Points to Consider in the 3rd Grade Guarantee Discussion


1. Using the average OAA scores of all voucher students and all public school students is flat-out misleading. Remember, other than the brand new income-based scholarship, EdChoice students only come from areas served by a failing public school. A better comparison would be between the test scores of the students at the private school they attend and the scores of the schools the voucher students would have attended had there been no voucher to use.
2. There is some debate over whether or not students on vouchers were an oversight when the 3rd Grade Guarantee was drafted but it is not even debatable that the legislation was written solely to consider the circumstances of public and charter schools and does not translate easily or well for nonpublic schools. If legislators are determined to require this guarantee to follow a state-sponsored scholarship, they will hopefully understand that the requirements put upon public schools do not work as well in smaller private school environments with varying curricular and pedagogical approaches.
3. The concept of “accountability” already exists and continues to exist in private schools, even without the extension of the Guarantee, so long as parents are informed of a private school student’s academic standing. Even without the Guarantee, the scholarship students will still take the OAAs and those results will be publicly available by grade. It’s standard practice in every nonpublic school to communicate test results to parents. If parents feel that the school is not holding up its end of the bargain, it will hold the school accountable by sending the student to a different school. There is no obligation for parents to send their child to a private school that is failing in its educational mission.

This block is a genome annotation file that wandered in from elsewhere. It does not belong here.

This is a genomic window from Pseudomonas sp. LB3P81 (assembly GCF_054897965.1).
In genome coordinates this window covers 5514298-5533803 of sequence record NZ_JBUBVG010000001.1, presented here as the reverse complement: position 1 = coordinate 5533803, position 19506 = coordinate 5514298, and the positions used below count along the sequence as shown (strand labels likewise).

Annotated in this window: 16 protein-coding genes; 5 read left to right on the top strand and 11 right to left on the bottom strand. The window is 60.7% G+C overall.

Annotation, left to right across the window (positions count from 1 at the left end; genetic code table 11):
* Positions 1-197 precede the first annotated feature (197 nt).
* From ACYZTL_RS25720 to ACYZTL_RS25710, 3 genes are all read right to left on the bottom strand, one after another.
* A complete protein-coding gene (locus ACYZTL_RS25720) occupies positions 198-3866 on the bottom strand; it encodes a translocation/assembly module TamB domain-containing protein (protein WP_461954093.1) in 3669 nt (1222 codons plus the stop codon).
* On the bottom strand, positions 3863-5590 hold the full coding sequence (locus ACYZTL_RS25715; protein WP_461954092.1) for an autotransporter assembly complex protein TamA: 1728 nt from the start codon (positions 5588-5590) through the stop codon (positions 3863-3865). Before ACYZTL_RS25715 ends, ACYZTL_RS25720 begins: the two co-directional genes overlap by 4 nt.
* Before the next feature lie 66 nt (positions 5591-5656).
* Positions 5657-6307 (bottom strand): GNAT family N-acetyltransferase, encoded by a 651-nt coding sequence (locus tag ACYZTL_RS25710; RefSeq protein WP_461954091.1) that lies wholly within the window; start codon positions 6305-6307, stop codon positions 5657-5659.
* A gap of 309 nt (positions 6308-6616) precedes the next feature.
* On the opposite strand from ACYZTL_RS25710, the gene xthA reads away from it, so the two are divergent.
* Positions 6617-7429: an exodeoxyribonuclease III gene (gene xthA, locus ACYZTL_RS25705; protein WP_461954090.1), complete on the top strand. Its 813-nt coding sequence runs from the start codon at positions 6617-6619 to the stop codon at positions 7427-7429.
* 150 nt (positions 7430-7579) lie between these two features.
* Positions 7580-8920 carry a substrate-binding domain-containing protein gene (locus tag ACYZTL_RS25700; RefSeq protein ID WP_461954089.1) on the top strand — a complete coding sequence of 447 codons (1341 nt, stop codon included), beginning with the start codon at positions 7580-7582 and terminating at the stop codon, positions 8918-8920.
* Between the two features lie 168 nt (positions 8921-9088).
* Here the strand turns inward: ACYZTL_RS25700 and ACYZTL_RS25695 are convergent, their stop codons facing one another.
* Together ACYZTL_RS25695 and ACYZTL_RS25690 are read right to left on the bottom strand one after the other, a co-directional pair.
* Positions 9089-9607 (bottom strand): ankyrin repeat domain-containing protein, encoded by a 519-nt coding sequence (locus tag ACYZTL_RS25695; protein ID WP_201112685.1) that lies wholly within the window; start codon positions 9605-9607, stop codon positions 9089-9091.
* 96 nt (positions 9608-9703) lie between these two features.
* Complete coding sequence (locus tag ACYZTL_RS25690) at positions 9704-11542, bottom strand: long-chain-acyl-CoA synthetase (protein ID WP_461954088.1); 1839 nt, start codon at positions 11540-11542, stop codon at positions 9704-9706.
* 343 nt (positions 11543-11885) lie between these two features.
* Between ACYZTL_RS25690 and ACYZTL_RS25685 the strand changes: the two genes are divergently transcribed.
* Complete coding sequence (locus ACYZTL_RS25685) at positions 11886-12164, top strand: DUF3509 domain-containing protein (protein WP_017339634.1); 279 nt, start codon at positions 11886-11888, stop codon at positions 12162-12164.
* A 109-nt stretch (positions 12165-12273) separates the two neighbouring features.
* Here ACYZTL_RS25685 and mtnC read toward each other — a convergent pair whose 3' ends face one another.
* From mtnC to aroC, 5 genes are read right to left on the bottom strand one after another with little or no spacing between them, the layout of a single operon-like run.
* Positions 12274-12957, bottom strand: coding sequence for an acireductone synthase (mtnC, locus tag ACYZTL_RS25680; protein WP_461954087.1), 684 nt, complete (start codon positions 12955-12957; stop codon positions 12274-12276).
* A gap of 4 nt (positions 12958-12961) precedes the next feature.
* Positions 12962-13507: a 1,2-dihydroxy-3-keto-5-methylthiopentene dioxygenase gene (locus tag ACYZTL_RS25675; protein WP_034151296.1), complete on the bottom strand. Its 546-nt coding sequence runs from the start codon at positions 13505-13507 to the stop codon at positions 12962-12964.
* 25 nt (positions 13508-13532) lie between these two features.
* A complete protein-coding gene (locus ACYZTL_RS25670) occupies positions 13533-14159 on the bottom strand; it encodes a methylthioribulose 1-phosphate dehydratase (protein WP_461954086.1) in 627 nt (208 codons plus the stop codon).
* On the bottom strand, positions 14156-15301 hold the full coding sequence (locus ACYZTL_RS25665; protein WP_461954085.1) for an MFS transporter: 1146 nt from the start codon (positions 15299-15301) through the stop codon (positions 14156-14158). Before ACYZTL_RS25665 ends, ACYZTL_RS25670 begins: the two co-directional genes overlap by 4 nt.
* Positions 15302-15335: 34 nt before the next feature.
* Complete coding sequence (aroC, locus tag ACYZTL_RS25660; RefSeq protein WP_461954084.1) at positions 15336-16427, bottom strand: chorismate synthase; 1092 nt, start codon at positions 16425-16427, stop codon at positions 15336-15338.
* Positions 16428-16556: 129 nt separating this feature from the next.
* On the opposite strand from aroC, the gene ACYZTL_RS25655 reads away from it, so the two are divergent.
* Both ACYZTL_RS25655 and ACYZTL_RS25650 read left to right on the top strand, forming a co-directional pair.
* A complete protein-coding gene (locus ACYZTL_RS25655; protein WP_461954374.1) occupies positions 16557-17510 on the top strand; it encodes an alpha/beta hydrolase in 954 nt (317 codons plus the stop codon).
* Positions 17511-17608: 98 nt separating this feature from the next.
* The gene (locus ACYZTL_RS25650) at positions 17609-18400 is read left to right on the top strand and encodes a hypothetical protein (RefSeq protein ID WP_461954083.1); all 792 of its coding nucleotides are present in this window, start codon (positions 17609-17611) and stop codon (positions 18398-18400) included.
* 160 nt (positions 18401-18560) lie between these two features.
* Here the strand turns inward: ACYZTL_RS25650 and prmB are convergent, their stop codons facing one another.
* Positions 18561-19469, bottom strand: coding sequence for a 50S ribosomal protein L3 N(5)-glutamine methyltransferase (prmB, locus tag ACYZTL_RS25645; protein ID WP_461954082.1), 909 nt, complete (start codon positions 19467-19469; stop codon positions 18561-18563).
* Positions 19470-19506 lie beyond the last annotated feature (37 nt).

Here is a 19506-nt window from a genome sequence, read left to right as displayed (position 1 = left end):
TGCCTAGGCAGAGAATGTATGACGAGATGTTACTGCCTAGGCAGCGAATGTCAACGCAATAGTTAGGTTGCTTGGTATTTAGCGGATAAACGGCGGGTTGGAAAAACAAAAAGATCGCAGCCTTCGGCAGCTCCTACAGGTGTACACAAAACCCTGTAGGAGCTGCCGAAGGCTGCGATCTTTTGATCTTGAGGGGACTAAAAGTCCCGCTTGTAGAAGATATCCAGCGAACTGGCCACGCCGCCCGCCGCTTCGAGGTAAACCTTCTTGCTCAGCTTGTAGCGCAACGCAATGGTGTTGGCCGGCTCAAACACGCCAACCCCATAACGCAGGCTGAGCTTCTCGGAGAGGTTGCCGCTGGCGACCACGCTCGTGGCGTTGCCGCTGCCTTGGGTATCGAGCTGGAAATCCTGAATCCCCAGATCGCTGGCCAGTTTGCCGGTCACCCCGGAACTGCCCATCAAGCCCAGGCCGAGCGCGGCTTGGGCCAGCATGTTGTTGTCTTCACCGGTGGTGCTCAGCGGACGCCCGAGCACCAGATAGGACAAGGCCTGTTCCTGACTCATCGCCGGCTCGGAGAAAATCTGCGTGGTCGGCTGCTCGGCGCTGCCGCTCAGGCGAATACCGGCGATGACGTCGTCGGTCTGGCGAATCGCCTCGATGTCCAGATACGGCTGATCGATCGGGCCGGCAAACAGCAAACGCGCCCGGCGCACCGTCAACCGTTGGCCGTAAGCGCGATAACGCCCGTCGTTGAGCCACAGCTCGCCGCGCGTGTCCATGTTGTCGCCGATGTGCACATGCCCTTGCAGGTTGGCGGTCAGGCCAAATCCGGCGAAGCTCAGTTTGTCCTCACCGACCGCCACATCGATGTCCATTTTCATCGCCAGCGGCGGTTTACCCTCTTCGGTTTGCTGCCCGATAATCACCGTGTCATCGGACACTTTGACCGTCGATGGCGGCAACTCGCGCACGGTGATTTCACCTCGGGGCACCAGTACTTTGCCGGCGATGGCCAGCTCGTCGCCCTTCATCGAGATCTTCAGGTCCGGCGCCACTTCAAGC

Although students taking part in state scholarship programs make up a small number of the overall enrollment at OAIS schools, this is still an important issue for those parents and student who do take part. Furthermore, Ohio has a history of regulatory creep from the public school sector to the nonpublic school sector and OAIS schools fervently believe in the independence of each member school. I know I can speak for our heads of school when I say we look forward to the important public policy debate and its overall impact on private school education in Ohio.